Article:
Walsh Consultant

Trusted Health Consultant

Make it all treats, no tricks | Health Beat

Make it all treats, no tricks | Health Beat

Children should use sidewalks and crosswalks when out trick-or-treating. Flashlights and glow sticks are also recommended for activities at dusk. (For Spectrum Health Beat)

Trick or treat, smell my feet, give me something good to eat.

Some kids will be Ariel, some will be Elsa.

Some will be Skywalker, others will be Batman.

No matter how your children and their friends decide to gear up for this year’s Halloween activities, you’ll want to keep in mind a few important safety tips.

Children are more than twice as likely to be struck by a car on Halloween than any other day of the year, according to Lindsey Jelsma, manager of the trauma and injury prevention program at Spectrum Health Helen DeVos Children’s Hospital.

“Teach your kids to keep their phones in their pockets while crossing the street and to look both ways at every intersection,” Jelsma stressed. “Look left, look right, and even left again when crossing mid intersection. … Carry a flashlight and be prepared and aware.”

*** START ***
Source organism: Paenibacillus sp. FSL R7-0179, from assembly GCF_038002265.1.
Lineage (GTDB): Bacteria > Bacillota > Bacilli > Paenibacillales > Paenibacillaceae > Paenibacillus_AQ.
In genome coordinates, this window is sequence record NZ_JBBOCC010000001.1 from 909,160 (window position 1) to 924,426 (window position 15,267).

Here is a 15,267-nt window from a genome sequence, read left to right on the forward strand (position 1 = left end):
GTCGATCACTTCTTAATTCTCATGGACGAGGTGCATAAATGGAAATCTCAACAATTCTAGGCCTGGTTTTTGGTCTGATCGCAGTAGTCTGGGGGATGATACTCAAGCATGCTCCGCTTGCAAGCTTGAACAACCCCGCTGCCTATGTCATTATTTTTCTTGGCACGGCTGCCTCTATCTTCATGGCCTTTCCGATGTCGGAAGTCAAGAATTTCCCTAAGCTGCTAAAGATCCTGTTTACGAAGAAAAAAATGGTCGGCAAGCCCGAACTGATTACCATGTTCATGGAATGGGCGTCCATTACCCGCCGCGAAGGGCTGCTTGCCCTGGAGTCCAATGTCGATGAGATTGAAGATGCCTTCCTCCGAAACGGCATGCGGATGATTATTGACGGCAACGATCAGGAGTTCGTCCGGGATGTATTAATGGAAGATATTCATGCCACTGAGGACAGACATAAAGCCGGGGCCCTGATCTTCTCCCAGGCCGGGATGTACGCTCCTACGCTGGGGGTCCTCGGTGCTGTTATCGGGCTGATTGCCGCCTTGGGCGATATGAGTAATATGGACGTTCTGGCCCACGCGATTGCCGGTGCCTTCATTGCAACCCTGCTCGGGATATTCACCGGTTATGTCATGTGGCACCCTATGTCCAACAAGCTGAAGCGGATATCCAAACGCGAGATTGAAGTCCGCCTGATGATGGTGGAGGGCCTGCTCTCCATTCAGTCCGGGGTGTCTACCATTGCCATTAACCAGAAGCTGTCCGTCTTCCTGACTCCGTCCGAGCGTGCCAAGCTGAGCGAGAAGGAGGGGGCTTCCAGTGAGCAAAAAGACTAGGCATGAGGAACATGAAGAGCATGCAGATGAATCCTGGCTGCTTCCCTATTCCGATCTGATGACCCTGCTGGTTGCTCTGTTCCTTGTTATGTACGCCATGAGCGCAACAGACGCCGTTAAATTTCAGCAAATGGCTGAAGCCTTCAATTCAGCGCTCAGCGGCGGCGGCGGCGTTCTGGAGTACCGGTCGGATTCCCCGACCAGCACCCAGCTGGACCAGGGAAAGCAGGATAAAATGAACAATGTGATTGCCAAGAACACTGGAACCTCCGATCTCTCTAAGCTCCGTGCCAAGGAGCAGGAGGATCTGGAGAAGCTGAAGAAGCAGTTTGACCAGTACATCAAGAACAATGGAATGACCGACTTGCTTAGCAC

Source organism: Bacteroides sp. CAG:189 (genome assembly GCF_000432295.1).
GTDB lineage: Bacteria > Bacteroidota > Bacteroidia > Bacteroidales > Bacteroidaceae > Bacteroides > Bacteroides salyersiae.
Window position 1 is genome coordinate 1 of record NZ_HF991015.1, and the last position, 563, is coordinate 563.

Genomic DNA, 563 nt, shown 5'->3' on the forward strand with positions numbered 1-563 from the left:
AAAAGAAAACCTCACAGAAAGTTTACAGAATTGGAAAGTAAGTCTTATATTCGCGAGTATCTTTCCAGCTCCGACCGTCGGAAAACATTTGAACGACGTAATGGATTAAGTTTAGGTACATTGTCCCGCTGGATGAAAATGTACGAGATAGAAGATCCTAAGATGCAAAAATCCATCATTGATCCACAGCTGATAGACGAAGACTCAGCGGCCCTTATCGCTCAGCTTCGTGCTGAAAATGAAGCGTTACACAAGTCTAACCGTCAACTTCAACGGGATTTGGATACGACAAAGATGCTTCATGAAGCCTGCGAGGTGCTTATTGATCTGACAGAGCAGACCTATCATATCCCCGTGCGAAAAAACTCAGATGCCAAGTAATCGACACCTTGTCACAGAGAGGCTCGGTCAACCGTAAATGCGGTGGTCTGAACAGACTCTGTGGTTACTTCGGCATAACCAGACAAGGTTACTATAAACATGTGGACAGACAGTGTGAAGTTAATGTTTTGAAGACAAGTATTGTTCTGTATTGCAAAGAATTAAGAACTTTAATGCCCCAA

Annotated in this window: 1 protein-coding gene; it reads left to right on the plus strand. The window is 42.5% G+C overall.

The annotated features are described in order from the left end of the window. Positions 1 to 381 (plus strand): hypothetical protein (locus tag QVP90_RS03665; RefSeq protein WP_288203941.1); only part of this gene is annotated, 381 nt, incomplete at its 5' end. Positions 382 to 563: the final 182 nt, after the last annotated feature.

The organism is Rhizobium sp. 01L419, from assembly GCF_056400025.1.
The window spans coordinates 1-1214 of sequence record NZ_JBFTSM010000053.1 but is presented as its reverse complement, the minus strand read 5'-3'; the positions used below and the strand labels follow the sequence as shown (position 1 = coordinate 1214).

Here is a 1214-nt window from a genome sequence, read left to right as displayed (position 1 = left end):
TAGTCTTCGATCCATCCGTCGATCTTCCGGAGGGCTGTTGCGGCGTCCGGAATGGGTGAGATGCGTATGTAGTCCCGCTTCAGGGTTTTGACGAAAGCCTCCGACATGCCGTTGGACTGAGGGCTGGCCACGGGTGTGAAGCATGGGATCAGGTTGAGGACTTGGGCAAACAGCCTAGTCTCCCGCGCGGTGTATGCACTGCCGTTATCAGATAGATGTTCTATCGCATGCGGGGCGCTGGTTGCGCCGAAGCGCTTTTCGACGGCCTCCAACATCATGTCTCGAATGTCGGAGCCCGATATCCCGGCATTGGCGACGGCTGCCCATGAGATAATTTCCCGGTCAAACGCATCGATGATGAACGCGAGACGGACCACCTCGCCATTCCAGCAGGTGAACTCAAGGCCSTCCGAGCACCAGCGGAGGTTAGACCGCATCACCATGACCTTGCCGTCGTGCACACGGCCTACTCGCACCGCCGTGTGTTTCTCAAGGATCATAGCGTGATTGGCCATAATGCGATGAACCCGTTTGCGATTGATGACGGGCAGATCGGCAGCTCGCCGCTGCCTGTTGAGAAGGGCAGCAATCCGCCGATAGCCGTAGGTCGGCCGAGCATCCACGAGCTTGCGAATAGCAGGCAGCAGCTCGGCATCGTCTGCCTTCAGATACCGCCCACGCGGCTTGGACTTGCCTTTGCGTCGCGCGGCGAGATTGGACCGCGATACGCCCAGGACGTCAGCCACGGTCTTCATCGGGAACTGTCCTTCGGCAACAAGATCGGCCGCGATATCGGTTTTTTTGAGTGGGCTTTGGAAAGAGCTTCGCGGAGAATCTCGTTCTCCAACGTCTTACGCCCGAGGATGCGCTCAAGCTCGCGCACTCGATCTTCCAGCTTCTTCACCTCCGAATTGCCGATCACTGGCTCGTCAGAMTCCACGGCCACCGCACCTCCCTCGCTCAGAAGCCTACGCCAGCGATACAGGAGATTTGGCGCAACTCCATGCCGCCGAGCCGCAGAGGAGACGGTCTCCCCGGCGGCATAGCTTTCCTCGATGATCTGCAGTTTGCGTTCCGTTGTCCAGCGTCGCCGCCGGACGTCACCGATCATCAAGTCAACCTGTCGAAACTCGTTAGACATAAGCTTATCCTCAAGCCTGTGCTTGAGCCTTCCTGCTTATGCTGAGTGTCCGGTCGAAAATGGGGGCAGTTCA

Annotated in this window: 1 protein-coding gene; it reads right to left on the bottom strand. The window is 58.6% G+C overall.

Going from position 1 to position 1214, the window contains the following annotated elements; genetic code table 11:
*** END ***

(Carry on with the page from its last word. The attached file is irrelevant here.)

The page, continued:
Teach your children to make eye contact with drivers before crossing in front of them, she said. It will make everyone more aware of the situation at hand.

Here are some additional tips for safe trick-or-treating:

Costume planning

  • Plan costumes that are bright and reflective.
  • Accessories such as swords, canes or sticks are fun. Just make sure they’re not sharp enough to cause injury or long enough to trip someone.
  • Wear comfortable shoes that fit well.
  • Decorate costumes and bags with reflective tape or stickers and, if possible, choose light colors.
  • As masks can sometimes obstruct a child’s vision, try non-toxic face paint and makeup when possible.

Pumpkin carving

  • Encourage young children to draw on the pumpkin, then have parents do the carving.
  • Never leave lit pumpkins unattended.
  • Votive candles are safest for candle-lit pumpkins.
  • Use knives that are less sharp. Some are made specifically for pumpkin carving.

Be safe, be seen

Kids who are out trick-or-treating should wear reflective tape and use glow sticks or carry a flashlight. This will help ensure they can see where they’re going, as well as helping drivers see them.

Walk safely:

  • Cross at corners, using traffic signals and crosswalks.
  • Look left, right and left again.
  • Use sidewalks.
  • Watch for cars turning or backing up.

Drive safely:

  • Watch for kids crossing mid-block.
  • Slow down and be especially alert.
  • Keep phones down so you are not distracted.